Wednesday, April 25, 2007

Harder Than Chinese Algebra

The Daily Telegraph has a story this morning about how a gap is yawning in mathematical standards between Great Britain and China. And 1916 or no, as it goes across the water, so it goes here. I’ve been assured that the current Leaving Cert Honours Maths paper is now considerably easier than the hellspawn that was delivered to Honours Maths students in that year of grace 1989, for instance, when your humble correspondent was in the van, trying to interpret the runes of the algebra question on the much feared Paper I.

The Telegraph, however, does more than just give out and tut-tut, the way we as a society do; no, it’s offering a marvellous prize of £500, sponsored by the Royal Society of Chemistry, to anyone that can solve the above three questions concerning a square prism ABCD. The closing date is Friday, April 27, and you can enter via the Royal Society’s website or its postal address as above. Best of luck!

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Tuesday, April 24, 2007

Monageer: An Adjustment

I was doing a lot pontificating on this tragedy earlier today, and accusing people of bandwagoning over fresh corpses. Now it looks like I was as bad myself, using the tragedy as a platform for my own long held (and still held, incidentally) views on modern Ireland. But the RTÉ nine o'clock news had a story tonight that casts events in a whole new light.

The story is this: Adrian Dunne did more than just visit an undertaker's. He and his wife placed a family order, specifying white coffins for the children and what they were to be buried in.

Even in our rotten, deadwood-choked public service, surely that should have rung every damned bell in there. How could it not? Dear God in Heaven, what have we become?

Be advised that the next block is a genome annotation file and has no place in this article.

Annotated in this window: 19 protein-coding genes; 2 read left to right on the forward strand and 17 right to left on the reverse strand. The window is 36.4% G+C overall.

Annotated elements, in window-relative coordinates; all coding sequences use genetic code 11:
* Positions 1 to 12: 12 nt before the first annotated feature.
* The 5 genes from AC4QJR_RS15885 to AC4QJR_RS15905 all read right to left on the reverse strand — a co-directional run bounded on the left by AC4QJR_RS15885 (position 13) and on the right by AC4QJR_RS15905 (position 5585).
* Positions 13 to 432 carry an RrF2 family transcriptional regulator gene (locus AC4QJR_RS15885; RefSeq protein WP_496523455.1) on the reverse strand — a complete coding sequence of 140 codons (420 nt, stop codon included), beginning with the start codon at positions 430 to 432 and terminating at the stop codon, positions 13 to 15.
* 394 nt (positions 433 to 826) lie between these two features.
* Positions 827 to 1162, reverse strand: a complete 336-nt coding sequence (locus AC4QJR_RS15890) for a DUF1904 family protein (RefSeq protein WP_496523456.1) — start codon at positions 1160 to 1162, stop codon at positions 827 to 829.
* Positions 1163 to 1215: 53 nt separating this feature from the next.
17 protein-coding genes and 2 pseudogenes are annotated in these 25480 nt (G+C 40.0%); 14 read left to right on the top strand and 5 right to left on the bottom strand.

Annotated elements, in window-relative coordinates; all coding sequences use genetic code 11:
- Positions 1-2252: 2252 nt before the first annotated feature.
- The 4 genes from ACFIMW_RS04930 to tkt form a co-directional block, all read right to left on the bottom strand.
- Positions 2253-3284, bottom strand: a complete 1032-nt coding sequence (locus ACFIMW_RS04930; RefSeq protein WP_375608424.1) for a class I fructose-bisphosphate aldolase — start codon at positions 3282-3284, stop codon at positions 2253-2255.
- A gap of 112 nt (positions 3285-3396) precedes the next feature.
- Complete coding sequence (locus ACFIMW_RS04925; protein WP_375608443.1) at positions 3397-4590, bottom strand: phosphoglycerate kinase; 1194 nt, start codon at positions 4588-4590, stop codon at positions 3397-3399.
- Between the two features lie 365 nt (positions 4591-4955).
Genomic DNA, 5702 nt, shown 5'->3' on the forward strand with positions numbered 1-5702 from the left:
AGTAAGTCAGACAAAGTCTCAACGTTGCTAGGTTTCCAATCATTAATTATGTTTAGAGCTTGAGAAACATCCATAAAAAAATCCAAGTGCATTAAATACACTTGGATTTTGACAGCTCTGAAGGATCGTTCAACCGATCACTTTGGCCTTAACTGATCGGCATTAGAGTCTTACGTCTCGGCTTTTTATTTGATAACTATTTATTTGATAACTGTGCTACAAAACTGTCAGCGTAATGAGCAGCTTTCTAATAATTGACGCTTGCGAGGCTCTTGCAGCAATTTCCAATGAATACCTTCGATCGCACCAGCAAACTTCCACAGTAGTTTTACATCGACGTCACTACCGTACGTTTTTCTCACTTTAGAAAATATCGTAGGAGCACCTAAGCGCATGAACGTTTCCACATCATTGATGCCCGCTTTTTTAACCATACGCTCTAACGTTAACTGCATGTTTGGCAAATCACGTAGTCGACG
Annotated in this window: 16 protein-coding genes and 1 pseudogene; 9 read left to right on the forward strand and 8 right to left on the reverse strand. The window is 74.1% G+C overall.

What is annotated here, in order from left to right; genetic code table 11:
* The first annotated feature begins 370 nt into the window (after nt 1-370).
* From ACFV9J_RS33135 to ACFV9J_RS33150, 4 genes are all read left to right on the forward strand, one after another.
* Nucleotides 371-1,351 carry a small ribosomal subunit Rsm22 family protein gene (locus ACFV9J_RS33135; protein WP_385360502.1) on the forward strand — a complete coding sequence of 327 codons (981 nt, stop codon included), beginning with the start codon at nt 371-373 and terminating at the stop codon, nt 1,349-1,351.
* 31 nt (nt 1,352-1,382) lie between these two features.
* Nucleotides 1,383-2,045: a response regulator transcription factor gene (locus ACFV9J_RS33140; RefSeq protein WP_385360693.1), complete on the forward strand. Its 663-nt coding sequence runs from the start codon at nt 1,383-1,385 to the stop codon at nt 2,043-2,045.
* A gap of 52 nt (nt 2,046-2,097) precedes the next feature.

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An Mhaighdean ag caoineadh a MacOne would be considerable less than human not to be deeply distressed by the tragic events that occurred in Monageer, Co Wexford, over the weekend. The events are so distressing that it’s hard to see how anyone will ever be able to mention Monageer again without people thinking of the harrowing deaths of the Dunne family. However, some of the coverage of the event has been considerably less than intelligent, and this is also beginning to distress your regular correspondent.

For instance – this morning, Ms Orla Barry, presenter of a show called “Life” on Newstalk 106, castigated the Garda response on Friday night. Ms Barry feels that the calling of a priest to provide pastoral care was an outrage, and the correct response would be for the Gardaí to “do something.” By the time I had switched over to Lyric FM, Ms Barry had not yet identified just what that something was – to take the misfortunate Mr Dunne down to the barracks, handcuff him to the radiator and beat him with truncheons until he told them where he’d buried Shergar, perhaps? Is that what Ms Barry thinks the Gardaí should have done?

An Spailpín Fánach gets the sickening feeling that we, the nation, are going to have to spend the coming week listening to liberal Ireland examining its conscience, but never going so far as to join the dots, or being logically consistent, or, in Ms Barry’s capturing of the zeitgeist, “doing something.”

Should the Gardaí have unlimited powers of seizure and arrest? Should we go from nanny state to police state? As it currently stands, the papers are reporting that the children could have been removed under Section 12 of the Childcare Act 1991, which allows the Gardaí to enter a house, without a warrant, and remove a child to the care of the local Health Board in circumstances of “immediate and serious risk to the health or welfare of a child.”

Immediate and serious risk to the health and welfare of a child. I was walking into town down Amiens Street, Dublin 1, on Saturday evening, and I was asked for a light by a junkie who was in the company of a little girl, aged two or two and a half. Your man was middling shook – was there an immediate and serious risk to the health or welfare of that child? Should I have alerted the Gardaí on Saturday?

One of the more distressing sights in daily life in the city is seeing junkies with children. Junkies can’t look after themselves, generally. The thought of children being in their care is frightening. Does this constitute immediate and serious risk?